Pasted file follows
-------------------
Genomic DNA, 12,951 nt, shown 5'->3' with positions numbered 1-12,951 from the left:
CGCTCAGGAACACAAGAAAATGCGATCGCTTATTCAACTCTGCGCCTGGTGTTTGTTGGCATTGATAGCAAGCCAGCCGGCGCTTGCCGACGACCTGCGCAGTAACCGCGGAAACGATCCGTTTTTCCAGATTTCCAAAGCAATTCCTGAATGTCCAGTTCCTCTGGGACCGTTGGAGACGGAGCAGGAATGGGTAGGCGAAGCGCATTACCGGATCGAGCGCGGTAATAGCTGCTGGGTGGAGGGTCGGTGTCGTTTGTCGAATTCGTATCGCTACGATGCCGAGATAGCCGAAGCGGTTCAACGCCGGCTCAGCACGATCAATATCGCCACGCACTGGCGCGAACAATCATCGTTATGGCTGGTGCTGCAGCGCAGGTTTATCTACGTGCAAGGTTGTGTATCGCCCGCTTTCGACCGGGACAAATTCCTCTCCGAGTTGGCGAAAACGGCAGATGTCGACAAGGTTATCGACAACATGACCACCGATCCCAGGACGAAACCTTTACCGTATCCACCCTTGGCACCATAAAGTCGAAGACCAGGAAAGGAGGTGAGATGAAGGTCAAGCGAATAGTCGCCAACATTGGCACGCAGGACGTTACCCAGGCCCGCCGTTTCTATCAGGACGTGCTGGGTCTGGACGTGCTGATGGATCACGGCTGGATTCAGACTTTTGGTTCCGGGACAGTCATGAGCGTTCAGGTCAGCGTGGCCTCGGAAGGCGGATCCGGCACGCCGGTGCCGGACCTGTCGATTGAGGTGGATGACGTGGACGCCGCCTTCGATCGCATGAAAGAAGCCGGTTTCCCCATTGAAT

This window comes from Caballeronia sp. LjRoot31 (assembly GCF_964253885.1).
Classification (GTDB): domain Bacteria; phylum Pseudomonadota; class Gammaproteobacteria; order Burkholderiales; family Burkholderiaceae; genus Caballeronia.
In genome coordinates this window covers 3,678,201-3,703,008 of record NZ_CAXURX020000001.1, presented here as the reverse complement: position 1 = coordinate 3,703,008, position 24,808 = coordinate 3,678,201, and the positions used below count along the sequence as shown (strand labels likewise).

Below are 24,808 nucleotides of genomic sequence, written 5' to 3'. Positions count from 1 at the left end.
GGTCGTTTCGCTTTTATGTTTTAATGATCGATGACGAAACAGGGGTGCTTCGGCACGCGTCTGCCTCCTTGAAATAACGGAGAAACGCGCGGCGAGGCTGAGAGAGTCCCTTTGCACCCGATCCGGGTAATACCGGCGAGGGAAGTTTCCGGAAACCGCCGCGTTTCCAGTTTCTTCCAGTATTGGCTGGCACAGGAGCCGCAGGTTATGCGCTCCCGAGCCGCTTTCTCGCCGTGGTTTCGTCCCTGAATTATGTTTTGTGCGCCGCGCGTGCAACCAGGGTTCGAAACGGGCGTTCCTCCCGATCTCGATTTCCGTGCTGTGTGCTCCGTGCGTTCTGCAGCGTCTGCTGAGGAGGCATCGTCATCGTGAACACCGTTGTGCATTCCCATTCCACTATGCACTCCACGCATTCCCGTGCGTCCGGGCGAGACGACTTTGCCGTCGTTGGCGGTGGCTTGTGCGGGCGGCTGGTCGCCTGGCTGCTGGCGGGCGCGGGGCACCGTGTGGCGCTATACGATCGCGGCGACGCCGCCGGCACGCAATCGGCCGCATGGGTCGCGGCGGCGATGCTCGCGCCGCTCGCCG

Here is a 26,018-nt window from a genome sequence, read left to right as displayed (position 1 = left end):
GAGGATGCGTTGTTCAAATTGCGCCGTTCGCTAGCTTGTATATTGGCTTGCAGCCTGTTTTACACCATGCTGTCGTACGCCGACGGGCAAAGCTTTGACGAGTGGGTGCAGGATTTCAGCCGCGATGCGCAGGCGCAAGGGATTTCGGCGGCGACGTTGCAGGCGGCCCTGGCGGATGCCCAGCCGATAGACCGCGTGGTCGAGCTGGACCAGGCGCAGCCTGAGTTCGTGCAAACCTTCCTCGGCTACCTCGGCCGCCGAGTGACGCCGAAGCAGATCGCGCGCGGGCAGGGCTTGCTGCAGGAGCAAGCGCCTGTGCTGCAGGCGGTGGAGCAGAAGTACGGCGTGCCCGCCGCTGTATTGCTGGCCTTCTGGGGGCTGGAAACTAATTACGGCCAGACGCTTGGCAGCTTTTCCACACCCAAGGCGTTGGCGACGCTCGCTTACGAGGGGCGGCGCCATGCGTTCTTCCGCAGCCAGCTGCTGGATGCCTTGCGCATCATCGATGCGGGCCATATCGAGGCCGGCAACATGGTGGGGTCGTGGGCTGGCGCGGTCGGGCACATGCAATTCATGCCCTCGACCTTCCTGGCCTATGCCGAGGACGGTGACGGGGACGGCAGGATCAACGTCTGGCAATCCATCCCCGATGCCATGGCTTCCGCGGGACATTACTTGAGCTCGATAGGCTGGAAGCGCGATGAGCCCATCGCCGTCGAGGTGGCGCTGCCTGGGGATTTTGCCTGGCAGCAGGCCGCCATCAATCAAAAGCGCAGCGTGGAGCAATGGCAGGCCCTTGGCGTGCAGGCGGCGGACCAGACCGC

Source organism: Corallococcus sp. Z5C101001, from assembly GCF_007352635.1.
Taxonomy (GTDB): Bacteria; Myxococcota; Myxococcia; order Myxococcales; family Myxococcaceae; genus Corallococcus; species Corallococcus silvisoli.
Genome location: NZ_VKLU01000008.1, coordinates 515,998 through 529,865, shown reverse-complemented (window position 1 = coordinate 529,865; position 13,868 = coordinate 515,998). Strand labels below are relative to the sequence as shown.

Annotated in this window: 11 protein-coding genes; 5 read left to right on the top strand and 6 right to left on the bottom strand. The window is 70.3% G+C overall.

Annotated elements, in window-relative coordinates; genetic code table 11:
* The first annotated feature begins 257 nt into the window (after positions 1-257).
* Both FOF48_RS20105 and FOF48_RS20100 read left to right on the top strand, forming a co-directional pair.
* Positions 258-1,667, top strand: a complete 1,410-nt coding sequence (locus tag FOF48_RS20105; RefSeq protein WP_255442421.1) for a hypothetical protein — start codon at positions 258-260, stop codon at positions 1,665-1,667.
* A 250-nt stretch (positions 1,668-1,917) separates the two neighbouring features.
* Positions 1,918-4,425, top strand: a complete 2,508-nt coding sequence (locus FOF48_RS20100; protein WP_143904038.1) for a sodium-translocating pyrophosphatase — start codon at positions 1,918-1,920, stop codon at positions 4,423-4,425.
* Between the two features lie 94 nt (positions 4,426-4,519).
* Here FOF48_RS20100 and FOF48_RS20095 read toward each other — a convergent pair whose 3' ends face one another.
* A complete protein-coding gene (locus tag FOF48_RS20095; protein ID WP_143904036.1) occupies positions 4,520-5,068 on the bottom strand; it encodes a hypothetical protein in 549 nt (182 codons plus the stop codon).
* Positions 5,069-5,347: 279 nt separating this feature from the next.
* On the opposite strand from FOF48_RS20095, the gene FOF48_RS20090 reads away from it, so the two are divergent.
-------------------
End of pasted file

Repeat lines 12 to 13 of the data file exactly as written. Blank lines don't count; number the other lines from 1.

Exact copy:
Genome location: NZ_VKLU01000008.1, coordinates 515,998 through 529,865, shown reverse-complemented (window position 1 = coordinate 529,865; position 13,868 = coordinate 515,998). Strand labels below are relative to the sequence as shown.

Annotated in this window: 11 protein-coding genes; 5 read left to right on the top strand and 6 right to left on the bottom strand. The window is 70.3% G+C overall.